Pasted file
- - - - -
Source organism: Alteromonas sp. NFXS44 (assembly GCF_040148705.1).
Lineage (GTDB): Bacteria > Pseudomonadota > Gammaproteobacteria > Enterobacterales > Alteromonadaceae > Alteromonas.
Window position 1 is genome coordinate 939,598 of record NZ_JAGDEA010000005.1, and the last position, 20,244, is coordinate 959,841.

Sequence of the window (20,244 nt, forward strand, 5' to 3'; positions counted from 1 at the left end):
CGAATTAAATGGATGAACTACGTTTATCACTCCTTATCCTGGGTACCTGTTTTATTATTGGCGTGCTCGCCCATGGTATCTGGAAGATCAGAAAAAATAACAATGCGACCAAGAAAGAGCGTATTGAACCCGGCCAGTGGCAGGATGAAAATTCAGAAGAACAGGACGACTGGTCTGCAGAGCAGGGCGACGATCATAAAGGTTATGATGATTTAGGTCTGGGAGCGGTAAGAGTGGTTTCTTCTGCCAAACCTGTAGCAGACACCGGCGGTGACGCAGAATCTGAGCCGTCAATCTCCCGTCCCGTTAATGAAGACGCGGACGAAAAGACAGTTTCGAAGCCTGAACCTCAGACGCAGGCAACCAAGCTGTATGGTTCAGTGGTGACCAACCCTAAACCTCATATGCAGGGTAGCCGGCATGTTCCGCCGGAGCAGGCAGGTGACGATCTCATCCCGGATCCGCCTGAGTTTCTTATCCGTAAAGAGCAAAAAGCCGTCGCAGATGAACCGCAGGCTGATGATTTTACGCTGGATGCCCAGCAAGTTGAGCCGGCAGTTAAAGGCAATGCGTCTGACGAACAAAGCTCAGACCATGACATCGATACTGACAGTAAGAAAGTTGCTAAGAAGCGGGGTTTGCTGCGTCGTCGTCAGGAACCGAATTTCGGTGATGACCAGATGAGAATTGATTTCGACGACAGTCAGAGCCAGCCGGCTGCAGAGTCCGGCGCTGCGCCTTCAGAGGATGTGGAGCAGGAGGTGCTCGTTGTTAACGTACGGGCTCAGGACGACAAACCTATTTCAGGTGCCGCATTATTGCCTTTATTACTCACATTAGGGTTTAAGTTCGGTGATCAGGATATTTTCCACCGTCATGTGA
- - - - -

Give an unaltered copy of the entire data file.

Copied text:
Source organism: Alteromonas sp. NFXS44 (assembly GCF_040148705.1).
Lineage (GTDB): Bacteria > Pseudomonadota > Gammaproteobacteria > Enterobacterales > Alteromonadaceae > Alteromonas.
Window position 1 is genome coordinate 939,598 of record NZ_JAGDEA010000005.1, and the last position, 20,244, is coordinate 959,841.

Sequence of the window (20,244 nt, forward strand, 5' to 3'; positions counted from 1 at the left end):
CGAATTAAATGGATGAACTACGTTTATCACTCCTTATCCTGGGTACCTGTTTTATTATTGGCGTGCTCGCCCATGGTATCTGGAAGATCAGAAAAAATAACAATGCGACCAAGAAAGAGCGTATTGAACCCGGCCAGTGGCAGGATGAAAATTCAGAAGAACAGGACGACTGGTCTGCAGAGCAGGGCGACGATCATAAAGGTTATGATGATTTAGGTCTGGGAGCGGTAAGAGTGGTTTCTTCTGCCAAACCTGTAGCAGACACCGGCGGTGACGCAGAATCTGAGCCGTCAATCTCCCGTCCCGTTAATGAAGACGCGGACGAAAAGACAGTTTCGAAGCCTGAACCTCAGACGCAGGCAACCAAGCTGTATGGTTCAGTGGTGACCAACCCTAAACCTCATATGCAGGGTAGCCGGCATGTTCCGCCGGAGCAGGCAGGTGACGATCTCATCCCGGATCCGCCTGAGTTTCTTATCCGTAAAGAGCAAAAAGCCGTCGCAGATGAACCGCAGGCTGATGATTTTACGCTGGATGCCCAGCAAGTTGAGCCGGCAGTTAAAGGCAATGCGTCTGACGAACAAAGCTCAGACCATGACATCGATACTGACAGTAAGAAAGTTGCTAAGAAGCGGGGTTTGCTGCGTCGTCGTCAGGAACCGAATTTCGGTGATGACCAGATGAGAATTGATTTCGACGACAGTCAGAGCCAGCCGGCTGCAGAGTCCGGCGCTGCGCCTTCAGAGGATGTGGAGCAGGAGGTGCTCGTTGTTAACGTACGGGCTCAGGACGACAAACCTATTTCAGGTGCCGCATTATTGCCTTTATTACTCACATTAGGGTTTAAGTTCGGTGATCAGGATATTTTCCACCGTCATGTGA